Wednesday, December 31, 2008

Embossing Bliss!


There is no joy in my heart like the joy of embossing. I never grow tired of setting the heat gun to the powder and watching it melt into a glorious foil or wet-paint-like finish. It amazes me every time. Geeky, I know- but if you remember the first time you saw that powder run, you know just what I'm talking about. It makes me want to emboss my entire living space, my closet of clothes, my furniture, my friends...

This holiday season I will once again observe my tradition of sending New Year cards rather than Christmas cards. At some point I realized that I liked sending cards out after the new year. I like starting the year off by reaching out to friends and family. I like the idea of sending a card to someone after all the holiday madness has died down and it's just cold, lonely January. Really, how often do you just get a card or letter in the mail these days? It's a dying art, letter writing.

So this year I am not sending handmade cards, but I did want to personalize them. I did this by embossing the fronts of the envelopes in gold, red, and robin's egg blue. I'm also going to make some stationary for my grandmother.

If you don't know how to emboss, it's easy!! Here's what you'll need and how it works:

You'll need:
*Embossing ink pad
*Embossing powder
*Rubber stamps
*Heat gun
*Paper or other surface to emboss

How it works:

1) To start, cover your rubber stamp with embossing ink. For larger stamps, make sure you have a raised embossing ink pad so that you can cover the entire stamp with the ink.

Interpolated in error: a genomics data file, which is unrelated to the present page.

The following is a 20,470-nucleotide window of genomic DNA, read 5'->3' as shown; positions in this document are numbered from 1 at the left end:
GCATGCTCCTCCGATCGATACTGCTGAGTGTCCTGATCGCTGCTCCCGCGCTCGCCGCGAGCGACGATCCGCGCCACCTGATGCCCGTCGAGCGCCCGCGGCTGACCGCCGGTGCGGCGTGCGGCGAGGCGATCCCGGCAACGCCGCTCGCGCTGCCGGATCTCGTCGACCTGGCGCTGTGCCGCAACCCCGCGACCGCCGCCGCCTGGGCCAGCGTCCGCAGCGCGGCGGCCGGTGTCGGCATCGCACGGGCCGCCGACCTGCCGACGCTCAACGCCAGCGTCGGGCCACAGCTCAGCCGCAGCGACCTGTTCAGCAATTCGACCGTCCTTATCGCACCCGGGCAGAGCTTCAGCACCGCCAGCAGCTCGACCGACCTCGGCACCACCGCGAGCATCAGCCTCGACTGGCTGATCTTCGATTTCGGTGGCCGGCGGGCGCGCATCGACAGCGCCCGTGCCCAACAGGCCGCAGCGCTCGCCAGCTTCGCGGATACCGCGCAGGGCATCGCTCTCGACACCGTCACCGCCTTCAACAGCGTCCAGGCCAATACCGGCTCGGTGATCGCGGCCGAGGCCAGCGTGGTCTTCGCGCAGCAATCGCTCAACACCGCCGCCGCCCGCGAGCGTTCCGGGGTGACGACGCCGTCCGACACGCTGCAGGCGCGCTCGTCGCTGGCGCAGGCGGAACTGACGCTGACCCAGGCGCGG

2) Stamp the image onto your paper or surface to be embossed. The ink is clear but slightly tacky, so you should see an impression of your image.

3) Sprinkle enough embossing powder over the stamped image to cover it sufficiently. Make sure the image is well coated with powder, then lightly tap off the excess powder onto a piece of scrap paper. (Use this scrap paper to funnel the remaining powder back into the container for future use.)

4) Carefully wipe or lightly blow any excess powder away from the image, paying close attention to the details.

5) Once the image appears exactly as you want it, get ready to heat set! Turn on your heat gun and hold it carefully over your image (start at about 6-8 inches away). You will see the surface of the powder start to "melt" into a smoother texture. Move the heat slowly around the image until all of the powder is evenly melted. Do not hold too close or too long as this can cause scorch marks.

6) Set embossing aside to cool for at least one minute or until cool to the touch.

So easy and so impressive!!

No comments:

Post a Comment